Let me be the first to admit that the only reason that the hamantaschen archives on this site aren’t stronger are that I’m completely stubborn and generally a pedant and this gets in the way of what I know needs to be done to achieve hamantaschen perfection. If you read that sentence and thought “I know what some of those words mean but maybe not in that order,” don’t worry, you’re not alone. Hamantaschen are triangular cookies traditionally eaten during the Jewish festival of Purim (think: Jewish Mardi Gras) that falls next week. Haman, the villain in the biblical story, was said to wear a tricorne hat — with the brim turned up on three sides, something that was wildly fashionable in the 1700s which means it’s due for a hipster revival any day now — and this is where the cookies get their shape.
Almost 10 years ago, when I was a child-free, single-chinned (bah) newlywed and this site was 6 weeks old, I passingly mentioned making the Belgian brownies they serve at Le Pain Quotidien. They were as delicious as should be expected from something that’s nothing but chocolate, butter, sugar, eggs and a smidge of flour. However, I never made them after that because, ever the pedant, to me they weren’t real brownies. Brownies are dense, fudgy and even a little chewy and these were featherlight and rich. I don’t know what’s wrong with me either.
A year ago, I made what I called Bananas Foster Puddings — individual puddings in which the bananas had been lightly caramelized in butter, brown sugar and rum before being layered with vanilla custard and kind of mediocre homemade vanilla wafers before being topped with a tuft of broiled meringue. The evening I made them, I managed to spill a pint glass of water (full, I mean, of course) right next to my laptop, which led to all sorts of drama including the loss of the photos and recipe, in case you’re wondering why nobody’s going to be mistaking me for a lifestyle guru anytime soon.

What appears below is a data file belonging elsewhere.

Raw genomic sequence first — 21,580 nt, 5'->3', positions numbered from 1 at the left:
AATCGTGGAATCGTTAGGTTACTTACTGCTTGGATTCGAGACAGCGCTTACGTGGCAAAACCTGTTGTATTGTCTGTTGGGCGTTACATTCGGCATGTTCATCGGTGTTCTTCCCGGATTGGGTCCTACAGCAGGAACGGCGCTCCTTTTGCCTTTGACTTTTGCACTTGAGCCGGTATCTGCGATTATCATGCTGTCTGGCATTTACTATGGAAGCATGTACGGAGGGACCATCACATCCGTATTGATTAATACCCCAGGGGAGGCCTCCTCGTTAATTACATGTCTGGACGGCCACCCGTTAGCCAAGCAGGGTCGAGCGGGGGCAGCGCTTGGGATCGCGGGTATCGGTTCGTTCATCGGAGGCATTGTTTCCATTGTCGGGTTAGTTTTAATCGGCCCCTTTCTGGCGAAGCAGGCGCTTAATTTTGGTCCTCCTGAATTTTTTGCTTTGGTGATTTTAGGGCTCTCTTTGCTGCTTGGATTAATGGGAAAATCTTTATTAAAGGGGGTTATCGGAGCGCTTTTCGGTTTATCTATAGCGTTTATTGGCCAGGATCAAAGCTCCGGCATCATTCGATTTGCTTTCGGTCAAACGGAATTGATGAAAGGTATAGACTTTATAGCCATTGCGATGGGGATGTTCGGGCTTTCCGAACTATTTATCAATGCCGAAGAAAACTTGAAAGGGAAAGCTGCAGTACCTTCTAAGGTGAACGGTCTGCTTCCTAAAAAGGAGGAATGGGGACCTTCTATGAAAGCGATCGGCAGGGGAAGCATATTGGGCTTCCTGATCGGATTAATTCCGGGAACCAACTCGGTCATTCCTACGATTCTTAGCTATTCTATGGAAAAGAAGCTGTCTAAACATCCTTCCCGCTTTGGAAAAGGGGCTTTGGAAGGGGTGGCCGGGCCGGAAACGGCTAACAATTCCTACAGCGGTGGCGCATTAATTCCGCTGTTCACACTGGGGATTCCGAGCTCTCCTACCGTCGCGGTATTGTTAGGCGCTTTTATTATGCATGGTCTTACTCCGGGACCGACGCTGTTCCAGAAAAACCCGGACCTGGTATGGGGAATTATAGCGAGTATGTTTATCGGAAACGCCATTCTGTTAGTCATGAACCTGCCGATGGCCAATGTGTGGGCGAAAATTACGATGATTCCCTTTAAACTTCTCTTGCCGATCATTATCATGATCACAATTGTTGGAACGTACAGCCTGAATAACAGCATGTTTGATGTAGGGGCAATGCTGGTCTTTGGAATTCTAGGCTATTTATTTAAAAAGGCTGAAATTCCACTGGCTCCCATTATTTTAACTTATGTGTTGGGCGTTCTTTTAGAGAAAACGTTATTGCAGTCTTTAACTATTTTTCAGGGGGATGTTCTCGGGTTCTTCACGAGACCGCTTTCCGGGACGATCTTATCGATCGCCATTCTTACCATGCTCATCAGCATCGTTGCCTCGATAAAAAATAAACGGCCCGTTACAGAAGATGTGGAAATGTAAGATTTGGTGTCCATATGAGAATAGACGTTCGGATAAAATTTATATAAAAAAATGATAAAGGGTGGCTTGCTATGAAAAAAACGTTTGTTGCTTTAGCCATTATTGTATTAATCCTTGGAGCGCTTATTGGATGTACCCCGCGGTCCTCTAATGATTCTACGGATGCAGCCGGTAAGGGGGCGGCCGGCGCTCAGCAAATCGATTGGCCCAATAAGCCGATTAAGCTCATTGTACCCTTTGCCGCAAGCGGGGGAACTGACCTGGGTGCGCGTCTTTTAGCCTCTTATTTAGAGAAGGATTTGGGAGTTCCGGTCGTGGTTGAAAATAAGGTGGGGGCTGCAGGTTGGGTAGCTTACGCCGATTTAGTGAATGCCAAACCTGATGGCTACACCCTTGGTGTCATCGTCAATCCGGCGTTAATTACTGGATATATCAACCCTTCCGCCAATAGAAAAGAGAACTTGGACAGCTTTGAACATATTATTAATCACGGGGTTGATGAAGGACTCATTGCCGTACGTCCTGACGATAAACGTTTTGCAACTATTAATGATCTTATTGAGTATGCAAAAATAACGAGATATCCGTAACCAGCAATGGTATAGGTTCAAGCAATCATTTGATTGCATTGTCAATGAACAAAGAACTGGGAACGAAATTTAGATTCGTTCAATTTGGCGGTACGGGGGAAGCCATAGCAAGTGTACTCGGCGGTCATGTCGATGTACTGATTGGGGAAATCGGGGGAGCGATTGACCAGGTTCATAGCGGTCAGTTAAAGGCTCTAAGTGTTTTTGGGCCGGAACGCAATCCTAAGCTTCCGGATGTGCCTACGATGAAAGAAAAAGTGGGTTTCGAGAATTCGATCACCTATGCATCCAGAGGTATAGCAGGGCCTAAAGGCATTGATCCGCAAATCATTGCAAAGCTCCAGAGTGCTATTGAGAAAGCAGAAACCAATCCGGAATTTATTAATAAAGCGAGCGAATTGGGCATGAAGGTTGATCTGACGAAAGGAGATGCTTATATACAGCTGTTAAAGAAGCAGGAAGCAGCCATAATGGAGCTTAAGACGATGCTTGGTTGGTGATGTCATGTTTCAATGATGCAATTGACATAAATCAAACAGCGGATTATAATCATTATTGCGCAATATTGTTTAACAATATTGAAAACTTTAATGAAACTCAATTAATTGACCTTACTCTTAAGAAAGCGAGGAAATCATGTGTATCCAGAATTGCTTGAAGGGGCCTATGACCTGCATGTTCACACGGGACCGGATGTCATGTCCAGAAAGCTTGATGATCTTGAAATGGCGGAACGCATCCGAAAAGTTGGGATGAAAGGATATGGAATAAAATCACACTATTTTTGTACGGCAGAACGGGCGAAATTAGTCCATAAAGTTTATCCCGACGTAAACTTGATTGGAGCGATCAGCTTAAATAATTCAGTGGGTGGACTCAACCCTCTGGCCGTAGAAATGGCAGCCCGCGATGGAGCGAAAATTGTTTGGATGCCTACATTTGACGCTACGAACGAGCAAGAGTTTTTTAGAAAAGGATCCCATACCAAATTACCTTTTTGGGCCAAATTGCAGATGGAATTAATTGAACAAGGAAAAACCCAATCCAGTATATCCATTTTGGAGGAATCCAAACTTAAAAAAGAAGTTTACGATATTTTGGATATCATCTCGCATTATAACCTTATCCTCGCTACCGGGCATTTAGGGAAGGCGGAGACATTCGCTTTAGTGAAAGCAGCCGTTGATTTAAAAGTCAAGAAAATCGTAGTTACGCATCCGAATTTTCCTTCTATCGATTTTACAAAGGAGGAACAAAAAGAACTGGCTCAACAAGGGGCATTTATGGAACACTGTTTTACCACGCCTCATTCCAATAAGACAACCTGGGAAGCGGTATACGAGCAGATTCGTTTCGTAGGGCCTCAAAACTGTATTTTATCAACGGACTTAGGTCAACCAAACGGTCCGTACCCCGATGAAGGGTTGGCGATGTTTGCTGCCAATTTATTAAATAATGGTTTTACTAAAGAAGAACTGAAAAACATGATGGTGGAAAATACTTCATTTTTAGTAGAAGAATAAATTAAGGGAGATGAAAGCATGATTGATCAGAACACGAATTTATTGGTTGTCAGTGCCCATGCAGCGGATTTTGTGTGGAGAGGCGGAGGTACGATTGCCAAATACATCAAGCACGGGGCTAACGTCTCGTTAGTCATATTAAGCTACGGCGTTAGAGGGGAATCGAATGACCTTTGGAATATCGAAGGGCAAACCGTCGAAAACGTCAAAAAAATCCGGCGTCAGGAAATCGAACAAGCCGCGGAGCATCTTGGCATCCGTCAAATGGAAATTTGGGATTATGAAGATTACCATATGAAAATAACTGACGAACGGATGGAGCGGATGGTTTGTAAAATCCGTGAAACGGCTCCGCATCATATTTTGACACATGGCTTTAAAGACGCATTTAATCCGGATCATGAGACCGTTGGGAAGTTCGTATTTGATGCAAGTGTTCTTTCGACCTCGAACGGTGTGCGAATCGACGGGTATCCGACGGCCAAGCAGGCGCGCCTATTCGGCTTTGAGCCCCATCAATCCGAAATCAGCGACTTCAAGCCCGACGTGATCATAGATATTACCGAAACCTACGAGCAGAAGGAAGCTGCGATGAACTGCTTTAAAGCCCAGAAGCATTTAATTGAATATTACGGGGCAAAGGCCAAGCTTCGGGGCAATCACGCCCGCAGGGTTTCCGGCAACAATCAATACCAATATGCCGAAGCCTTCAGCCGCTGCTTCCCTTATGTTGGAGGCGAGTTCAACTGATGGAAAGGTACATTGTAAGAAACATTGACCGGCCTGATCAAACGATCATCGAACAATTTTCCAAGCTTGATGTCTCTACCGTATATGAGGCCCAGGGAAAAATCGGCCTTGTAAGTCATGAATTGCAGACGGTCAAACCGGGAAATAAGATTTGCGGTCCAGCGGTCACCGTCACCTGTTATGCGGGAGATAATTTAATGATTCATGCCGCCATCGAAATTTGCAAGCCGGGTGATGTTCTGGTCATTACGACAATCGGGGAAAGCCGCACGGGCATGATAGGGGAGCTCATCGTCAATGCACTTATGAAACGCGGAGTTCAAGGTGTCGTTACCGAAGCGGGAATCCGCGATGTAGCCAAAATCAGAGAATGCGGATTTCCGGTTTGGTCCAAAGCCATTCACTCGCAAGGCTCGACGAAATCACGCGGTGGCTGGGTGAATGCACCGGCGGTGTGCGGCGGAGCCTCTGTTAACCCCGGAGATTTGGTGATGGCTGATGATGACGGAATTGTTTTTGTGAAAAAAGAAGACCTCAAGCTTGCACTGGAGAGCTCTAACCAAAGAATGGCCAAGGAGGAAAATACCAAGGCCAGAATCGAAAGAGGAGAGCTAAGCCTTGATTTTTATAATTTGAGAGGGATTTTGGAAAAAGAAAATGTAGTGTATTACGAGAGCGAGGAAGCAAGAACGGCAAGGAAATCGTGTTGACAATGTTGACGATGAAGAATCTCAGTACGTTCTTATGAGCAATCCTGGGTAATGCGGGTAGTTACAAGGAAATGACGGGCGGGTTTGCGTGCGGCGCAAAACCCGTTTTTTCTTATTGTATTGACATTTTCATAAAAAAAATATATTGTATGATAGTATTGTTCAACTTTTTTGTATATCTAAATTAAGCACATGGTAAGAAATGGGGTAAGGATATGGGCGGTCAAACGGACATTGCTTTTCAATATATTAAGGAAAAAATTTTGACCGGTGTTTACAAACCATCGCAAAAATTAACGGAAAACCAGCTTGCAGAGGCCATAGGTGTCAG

I am, as ever, a sucker for a recipe with a great name. Bring me your grunts, your bundts, your fools, slumps and sonkers. Take me across the pond and let me feast on jammy dodgers, bubble and squeak, rarebit and rumbledethumps. I hope you know it’s only a matter of time until we take in some scrumptious nun’s farts. And so, for no reasons other than an inherent fascination with great food names plus egg whites to use up after a batch of these evil things, I turned my attention this week to the brutti ma buoni (meaning “ugly but good”), an egg white cookie that hails from Prato, Italy.
I have, for forever and a day, looked for a chocolate cookie I could crown with what I considered the highest honor one could bestow on it, declaring it the browniest cookie. I just didn’t expect it to take me so long to find what I was looking for. Along the way, I met cookies that suggest brownies; ones that are weakly chocolaty, better emulating mediocre brownies; those that promise soft but deliver chewy; and even versions that are a great chocolate cookie, but have little to do with the glorious puddles of square-baked halfway-between-cookie-and-cake batter I love to the point of distraction.
The single most frequently asked (possibly rhetorical but I’ve never let that stop me before) question in regards to the sweet recipes on this site is “How do you not eat all of these?” And I finally have an answer: They’re not rugelach. I love chocolate cake with chocolate frosting, I think snickerdoodles are wildly underrated, but rugelach — those impossibly flaky Central European crescent cookies — are the single item in the category of foods that are just not allowed to be here ever, because there’s something about the glorious harmony of it all (the salty cheese, the tart jam, the cinnamon aroma, the crunch, and if you love your people, the chocolate, gaaah) that it will not be safe with me. Or I will not be safe with it. Which is unfortunate, because I have an avalanche of rugelach in my apartment right now.
Thanksgiving may be my favorite holiday, I may look forward to stuffing, green bean casserole and all the pie the way normal people might anticipate Ben & Jerry’s Free Cone Day, but there is definitely a point — let’s call it right now — when I’m about at capacity with fresh fun ideas for soft orange vegetables and clever new ways to swim foods in puddles of rich sauces. Also, I still need to eat.